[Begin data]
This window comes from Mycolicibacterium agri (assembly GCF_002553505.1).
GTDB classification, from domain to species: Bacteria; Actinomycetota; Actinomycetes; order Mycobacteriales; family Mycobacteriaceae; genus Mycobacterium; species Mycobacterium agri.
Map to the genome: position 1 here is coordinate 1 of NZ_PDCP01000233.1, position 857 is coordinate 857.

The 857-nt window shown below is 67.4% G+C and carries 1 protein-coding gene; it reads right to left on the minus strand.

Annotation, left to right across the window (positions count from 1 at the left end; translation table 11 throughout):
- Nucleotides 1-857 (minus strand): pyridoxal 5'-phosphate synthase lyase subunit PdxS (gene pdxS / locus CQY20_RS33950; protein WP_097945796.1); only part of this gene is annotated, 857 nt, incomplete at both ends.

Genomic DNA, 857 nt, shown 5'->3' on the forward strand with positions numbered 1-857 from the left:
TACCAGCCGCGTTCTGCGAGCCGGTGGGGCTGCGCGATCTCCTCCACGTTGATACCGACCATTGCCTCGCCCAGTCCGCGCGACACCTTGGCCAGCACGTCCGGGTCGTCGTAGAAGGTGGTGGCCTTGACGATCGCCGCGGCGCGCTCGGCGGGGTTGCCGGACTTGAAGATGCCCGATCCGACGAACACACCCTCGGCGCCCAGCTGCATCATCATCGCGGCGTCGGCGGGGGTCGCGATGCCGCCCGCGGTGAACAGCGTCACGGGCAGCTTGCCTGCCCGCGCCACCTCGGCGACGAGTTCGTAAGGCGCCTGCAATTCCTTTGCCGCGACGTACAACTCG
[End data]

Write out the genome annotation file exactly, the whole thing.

This window comes from Mycolicibacterium agri (assembly GCF_002553505.1).
GTDB classification, from domain to species: Bacteria; Actinomycetota; Actinomycetes; order Mycobacteriales; family Mycobacteriaceae; genus Mycobacterium; species Mycobacterium agri.
Map to the genome: position 1 here is coordinate 1 of NZ_PDCP01000233.1, position 857 is coordinate 857.

The 857-nt window shown below is 67.4% G+C and carries 1 protein-coding gene; it reads right to left on the minus strand.

Annotation, left to right across the window (positions count from 1 at the left end; translation table 11 throughout):
- Nucleotides 1-857 (minus strand): pyridoxal 5'-phosphate synthase lyase subunit PdxS (gene pdxS / locus CQY20_RS33950; protein WP_097945796.1); only part of this gene is annotated, 857 nt, incomplete at both ends.

Genomic DNA, 857 nt, shown 5'->3' on the forward strand with positions numbered 1-857 from the left:
TACCAGCCGCGTTCTGCGAGCCGGTGGGGCTGCGCGATCTCCTCCACGTTGATACCGACCATTGCCTCGCCCAGTCCGCGCGACACCTTGGCCAGCACGTCCGGGTCGTCGTAGAAGGTGGTGGCCTTGACGATCGCCGCGGCGCGCTCGGCGGGGTTGCCGGACTTGAAGATGCCCGATCCGACGAACACACCCTCGGCGCCCAGCTGCATCATCATCGCGGCGTCGGCGGGGGTCGCGATGCCGCCCGCGGTGAACAGCGTCACGGGCAGCTTGCCTGCCCGCGCCACCTCGGCGACGAGTTCGTAAGGCGCCTGCAATTCCTTTGCCGCGACGTACAACTCG